Well, it was summer!  And I must say I put it to good use.  In particular I used part of August to take the family - and me - to China to travel down the ‘Silk Road’ spending time in Xinjiang, Gansu and Shaanxi. This part of China is extraordinary.  At least in the West, it is being in Central Asia with a Chinese accent.

With a four hour flight out of Beijing you find yourself in Urumqi or Wulumqi as the Chinese call it.  However, it is a capital without a Han majority - the majority instead held by Uighurs.  One  of the first things you note - this on the highway in from the airport to the City of over 2 million souls is that signs are in three languages - Uighur, which uses an Arabic script, Cyrillic - for all those Russians so close - and Chinese.

The travel down the Silk Road is magical though how I’d feel about traveling by caravan through this desolate - without evident water or trees for that matter - I don’t know - especially where you face a 2 to 3 year travel if you are heading for the Mediterranean.  But we were heading in a eastward direction - to Turfan or Turpan or Tulufan named aptly as it turned out the ‘oven of China’ and might I say with good reason as the weather taught us, Dunhuang and on to Xi’an - the home of Qin Shi huangdi - the great Qin emperor -  and his might terracotta warrior (bang ma yong) army.

But for us it was not  ‘bee-line’ travel.  Indeed, after Tulufan we veered north and east and headed for the tourist city of Hami.  And on from there to Yi Wu (not the Fujian Yi Wu) but the Xinjiang Yi Wu and from there to Eclipse City.  Yup. The 24 folk in the bus with both a national and a local guide were headed for a total eclipse of the sun.  Believe it or not our tour organizer is - and it is not the only such tour operator - dedicated to organizing total solar eclipse tours around the world.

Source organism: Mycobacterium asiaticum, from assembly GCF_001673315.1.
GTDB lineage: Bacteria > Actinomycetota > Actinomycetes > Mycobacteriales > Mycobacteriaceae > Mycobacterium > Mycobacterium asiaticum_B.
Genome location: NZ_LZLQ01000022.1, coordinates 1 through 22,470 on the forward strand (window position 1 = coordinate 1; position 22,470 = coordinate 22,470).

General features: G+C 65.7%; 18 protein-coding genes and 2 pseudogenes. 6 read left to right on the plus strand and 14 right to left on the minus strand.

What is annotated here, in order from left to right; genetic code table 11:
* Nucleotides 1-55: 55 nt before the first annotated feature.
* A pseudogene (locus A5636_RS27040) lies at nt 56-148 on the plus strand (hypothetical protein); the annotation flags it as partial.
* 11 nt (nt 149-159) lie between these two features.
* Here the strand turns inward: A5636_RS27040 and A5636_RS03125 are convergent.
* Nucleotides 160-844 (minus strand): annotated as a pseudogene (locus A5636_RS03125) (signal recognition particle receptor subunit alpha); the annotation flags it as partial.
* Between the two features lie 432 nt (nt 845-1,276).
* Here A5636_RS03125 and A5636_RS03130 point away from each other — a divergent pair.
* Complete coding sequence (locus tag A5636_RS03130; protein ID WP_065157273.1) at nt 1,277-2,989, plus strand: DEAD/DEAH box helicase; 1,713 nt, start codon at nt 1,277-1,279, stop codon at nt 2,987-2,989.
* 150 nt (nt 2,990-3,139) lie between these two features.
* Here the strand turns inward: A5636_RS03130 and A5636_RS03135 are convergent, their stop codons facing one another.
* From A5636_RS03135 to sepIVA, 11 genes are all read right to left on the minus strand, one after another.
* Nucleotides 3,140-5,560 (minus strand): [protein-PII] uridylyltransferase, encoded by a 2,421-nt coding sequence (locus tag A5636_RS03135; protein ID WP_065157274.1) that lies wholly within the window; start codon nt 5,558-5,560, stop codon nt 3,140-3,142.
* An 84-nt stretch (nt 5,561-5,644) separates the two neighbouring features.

So, there we were with about 4,000 other souls, about 24 kilometers from the Mongolian border (a military zone by the way)  in a location named by Chinese officials - Eclipse City.  To say the least it was breath taking - the solar eclipse not the ersatz city.

As we traveled down the contemporary Silk Road I might add - and notwithstanding we were in the wilds of Xinjiang and then the famous Gansu corridor - it appeared as though China’s whole economy was passing before our eyes.  Up through corridor from Central China enormous truck after enormous truck - both night and day - loaded down with new cars, heavy equipment - the equipment looked destined especially for the oil and gas industry of Xinjiang and loads of steel and wood.  In the other direction equally enormous trucks carrying fruit - especially hami gua, the particularly delicious melon of Xinjiang and other commodities.  Literally a continuous flood of goods in both directions.  As a visual picture of China’s economy it was perfect.

While our compatriots were all eclipse enthusiasts, they were not that alone.  Imagine not only were they eclipse enthusiasts, the veteran on the trip had 14 under his belt - but they were also Olympic ‘nuts.’ The veteran here had attended 10.  So, the group headed head-long from northwest China targeting Beijing and the Olympics.  Though novices the family followed.

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